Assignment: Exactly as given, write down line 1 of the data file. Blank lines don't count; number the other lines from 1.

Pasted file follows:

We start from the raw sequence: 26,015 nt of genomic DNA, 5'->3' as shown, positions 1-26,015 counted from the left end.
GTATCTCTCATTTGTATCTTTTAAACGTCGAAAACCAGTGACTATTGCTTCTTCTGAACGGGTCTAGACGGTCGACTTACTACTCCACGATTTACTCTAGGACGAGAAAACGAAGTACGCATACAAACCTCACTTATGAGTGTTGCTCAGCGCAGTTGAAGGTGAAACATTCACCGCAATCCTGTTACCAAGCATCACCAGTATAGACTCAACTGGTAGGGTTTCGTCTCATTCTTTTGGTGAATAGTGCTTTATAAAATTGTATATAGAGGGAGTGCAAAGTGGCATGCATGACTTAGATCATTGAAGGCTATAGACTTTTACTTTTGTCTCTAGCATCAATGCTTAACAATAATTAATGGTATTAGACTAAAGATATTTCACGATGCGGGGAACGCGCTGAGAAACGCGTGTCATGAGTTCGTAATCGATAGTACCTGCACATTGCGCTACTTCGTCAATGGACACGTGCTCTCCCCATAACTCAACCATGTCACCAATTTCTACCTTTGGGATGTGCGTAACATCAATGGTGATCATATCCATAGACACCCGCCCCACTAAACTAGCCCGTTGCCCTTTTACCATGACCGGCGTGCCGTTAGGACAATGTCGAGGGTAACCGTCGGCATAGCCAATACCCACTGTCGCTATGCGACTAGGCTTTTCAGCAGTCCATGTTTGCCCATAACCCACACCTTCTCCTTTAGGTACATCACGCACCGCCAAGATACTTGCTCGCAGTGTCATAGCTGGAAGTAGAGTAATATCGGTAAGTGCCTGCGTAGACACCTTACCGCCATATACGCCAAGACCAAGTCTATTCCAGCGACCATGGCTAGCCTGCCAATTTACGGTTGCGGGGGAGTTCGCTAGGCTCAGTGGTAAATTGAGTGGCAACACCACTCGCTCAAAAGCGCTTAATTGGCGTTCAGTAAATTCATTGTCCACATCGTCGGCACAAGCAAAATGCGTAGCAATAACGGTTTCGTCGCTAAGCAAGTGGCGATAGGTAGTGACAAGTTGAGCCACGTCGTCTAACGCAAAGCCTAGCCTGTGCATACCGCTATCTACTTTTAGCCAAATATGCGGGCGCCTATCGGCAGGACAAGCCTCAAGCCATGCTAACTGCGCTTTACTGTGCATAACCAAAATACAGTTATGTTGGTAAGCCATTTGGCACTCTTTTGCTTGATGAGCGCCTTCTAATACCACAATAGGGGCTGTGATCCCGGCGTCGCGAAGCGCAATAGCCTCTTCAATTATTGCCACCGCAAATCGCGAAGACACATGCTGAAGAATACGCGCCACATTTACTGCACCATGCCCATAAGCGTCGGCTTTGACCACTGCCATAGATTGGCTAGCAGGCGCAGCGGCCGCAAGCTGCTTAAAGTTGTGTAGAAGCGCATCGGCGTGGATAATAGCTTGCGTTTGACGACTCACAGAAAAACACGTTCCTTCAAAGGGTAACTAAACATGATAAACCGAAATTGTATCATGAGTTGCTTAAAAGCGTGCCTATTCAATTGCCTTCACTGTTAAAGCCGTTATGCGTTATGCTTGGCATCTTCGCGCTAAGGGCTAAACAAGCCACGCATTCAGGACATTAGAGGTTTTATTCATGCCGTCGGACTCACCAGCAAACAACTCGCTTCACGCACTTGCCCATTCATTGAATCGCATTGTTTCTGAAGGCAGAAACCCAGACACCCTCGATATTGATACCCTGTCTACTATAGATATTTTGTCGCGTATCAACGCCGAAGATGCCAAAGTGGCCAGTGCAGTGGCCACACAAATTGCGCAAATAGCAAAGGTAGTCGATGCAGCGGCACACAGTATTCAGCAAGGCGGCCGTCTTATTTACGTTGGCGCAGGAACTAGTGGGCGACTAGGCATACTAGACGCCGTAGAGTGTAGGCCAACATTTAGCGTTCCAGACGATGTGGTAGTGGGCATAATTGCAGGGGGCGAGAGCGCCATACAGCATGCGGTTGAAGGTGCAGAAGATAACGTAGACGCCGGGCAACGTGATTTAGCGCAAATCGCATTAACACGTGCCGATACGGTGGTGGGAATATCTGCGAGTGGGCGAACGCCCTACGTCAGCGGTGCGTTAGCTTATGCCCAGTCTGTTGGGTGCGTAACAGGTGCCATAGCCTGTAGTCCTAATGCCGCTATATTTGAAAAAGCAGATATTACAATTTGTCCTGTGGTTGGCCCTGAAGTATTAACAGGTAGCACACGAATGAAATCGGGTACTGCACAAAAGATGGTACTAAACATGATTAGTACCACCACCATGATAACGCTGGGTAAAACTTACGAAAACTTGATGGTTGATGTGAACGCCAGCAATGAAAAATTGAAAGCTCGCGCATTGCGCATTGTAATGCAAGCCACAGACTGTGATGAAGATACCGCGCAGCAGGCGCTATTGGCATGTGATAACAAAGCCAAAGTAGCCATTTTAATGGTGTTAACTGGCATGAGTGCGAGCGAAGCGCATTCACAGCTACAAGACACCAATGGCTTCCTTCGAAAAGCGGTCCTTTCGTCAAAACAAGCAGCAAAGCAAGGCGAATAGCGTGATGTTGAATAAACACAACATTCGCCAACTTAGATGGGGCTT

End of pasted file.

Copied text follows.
We start from the raw sequence: 26,015 nt of genomic DNA, 5'->3' as shown, positions 1-26,015 counted from the left end.